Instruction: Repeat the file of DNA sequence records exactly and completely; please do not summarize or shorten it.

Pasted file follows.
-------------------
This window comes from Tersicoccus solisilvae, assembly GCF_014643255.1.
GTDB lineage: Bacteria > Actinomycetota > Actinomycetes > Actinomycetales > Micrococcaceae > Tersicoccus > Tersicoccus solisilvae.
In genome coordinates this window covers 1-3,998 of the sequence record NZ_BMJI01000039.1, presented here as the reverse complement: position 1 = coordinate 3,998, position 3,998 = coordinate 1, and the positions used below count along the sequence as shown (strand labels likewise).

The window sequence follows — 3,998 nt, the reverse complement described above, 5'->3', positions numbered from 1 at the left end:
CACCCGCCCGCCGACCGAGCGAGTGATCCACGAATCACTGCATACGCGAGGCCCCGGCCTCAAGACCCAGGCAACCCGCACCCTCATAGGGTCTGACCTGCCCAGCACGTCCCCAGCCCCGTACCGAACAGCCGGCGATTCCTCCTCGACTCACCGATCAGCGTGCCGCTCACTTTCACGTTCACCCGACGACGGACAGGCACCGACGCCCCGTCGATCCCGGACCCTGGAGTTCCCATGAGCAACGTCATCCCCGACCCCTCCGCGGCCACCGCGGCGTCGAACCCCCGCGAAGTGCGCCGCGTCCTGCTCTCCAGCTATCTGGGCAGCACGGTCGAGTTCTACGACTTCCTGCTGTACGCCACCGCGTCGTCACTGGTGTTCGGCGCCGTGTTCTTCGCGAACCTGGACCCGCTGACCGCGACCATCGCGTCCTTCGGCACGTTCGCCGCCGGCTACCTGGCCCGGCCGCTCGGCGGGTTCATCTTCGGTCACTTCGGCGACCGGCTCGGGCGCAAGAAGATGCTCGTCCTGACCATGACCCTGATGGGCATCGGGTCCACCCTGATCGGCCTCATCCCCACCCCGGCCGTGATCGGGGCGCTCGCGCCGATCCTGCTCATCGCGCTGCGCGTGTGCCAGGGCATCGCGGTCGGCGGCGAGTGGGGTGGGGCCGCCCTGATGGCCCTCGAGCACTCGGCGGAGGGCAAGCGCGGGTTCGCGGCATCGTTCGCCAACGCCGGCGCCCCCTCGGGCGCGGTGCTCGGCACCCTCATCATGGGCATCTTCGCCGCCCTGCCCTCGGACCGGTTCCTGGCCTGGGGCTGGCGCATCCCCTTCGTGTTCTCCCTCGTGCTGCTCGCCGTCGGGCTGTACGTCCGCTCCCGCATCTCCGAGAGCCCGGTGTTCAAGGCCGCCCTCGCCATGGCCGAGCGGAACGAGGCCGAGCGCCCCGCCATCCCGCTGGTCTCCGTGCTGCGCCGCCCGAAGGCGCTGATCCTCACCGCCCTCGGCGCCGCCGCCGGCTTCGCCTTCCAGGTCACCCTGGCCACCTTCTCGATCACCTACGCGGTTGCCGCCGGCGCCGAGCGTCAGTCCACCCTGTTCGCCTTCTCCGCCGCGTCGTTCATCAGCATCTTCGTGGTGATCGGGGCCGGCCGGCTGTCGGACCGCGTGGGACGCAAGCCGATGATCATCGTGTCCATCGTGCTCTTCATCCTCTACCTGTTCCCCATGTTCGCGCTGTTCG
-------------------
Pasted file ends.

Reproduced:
This window comes from Tersicoccus solisilvae, assembly GCF_014643255.1.
GTDB lineage: Bacteria > Actinomycetota > Actinomycetes > Actinomycetales > Micrococcaceae > Tersicoccus > Tersicoccus solisilvae.
In genome coordinates this window covers 1-3,998 of the sequence record NZ_BMJI01000039.1, presented here as the reverse complement: position 1 = coordinate 3,998, position 3,998 = coordinate 1, and the positions used below count along the sequence as shown (strand labels likewise).

The window sequence follows — 3,998 nt, the reverse complement described above, 5'->3', positions numbered from 1 at the left end:
CACCCGCCCGCCGACCGAGCGAGTGATCCACGAATCACTGCATACGCGAGGCCCCGGCCTCAAGACCCAGGCAACCCGCACCCTCATAGGGTCTGACCTGCCCAGCACGTCCCCAGCCCCGTACCGAACAGCCGGCGATTCCTCCTCGACTCACCGATCAGCGTGCCGCTCACTTTCACGTTCACCCGACGACGGACAGGCACCGACGCCCCGTCGATCCCGGACCCTGGAGTTCCCATGAGCAACGTCATCCCCGACCCCTCCGCGGCCACCGCGGCGTCGAACCCCCGCGAAGTGCGCCGCGTCCTGCTCTCCAGCTATCTGGGCAGCACGGTCGAGTTCTACGACTTCCTGCTGTACGCCACCGCGTCGTCACTGGTGTTCGGCGCCGTGTTCTTCGCGAACCTGGACCCGCTGACCGCGACCATCGCGTCCTTCGGCACGTTCGCCGCCGGCTACCTGGCCCGGCCGCTCGGCGGGTTCATCTTCGGTCACTTCGGCGACCGGCTCGGGCGCAAGAAGATGCTCGTCCTGACCATGACCCTGATGGGCATCGGGTCCACCCTGATCGGCCTCATCCCCACCCCGGCCGTGATCGGGGCGCTCGCGCCGATCCTGCTCATCGCGCTGCGCGTGTGCCAGGGCATCGCGGTCGGCGGCGAGTGGGGTGGGGCCGCCCTGATGGCCCTCGAGCACTCGGCGGAGGGCAAGCGCGGGTTCGCGGCATCGTTCGCCAACGCCGGCGCCCCCTCGGGCGCGGTGCTCGGCACCCTCATCATGGGCATCTTCGCCGCCCTGCCCTCGGACCGGTTCCTGGCCTGGGGCTGGCGCATCCCCTTCGTGTTCTCCCTCGTGCTGCTCGCCGTCGGGCTGTACGTCCGCTCCCGCATCTCCGAGAGCCCGGTGTTCAAGGCCGCCCTCGCCATGGCCGAGCGGAACGAGGCCGAGCGCCCCGCCATCCCGCTGGTCTCCGTGCTGCGCCGCCCGAAGGCGCTGATCCTCACCGCCCTCGGCGCCGCCGCCGGCTTCGCCTTCCAGGTCACCCTGGCCACCTTCTCGATCACCTACGCGGTTGCCGCCGGCGCCGAGCGTCAGTCCACCCTGTTCGCCTTCTCCGCCGCGTCGTTCATCAGCATCTTCGTGGTGATCGGGGCCGGCCGGCTGTCGGACCGCGTGGGACGCAAGCCGATGATCATCGTGTCCATCGTGCTCTTCATCCTCTACCTGTTCCCCATGTTCGCGCTGTTCG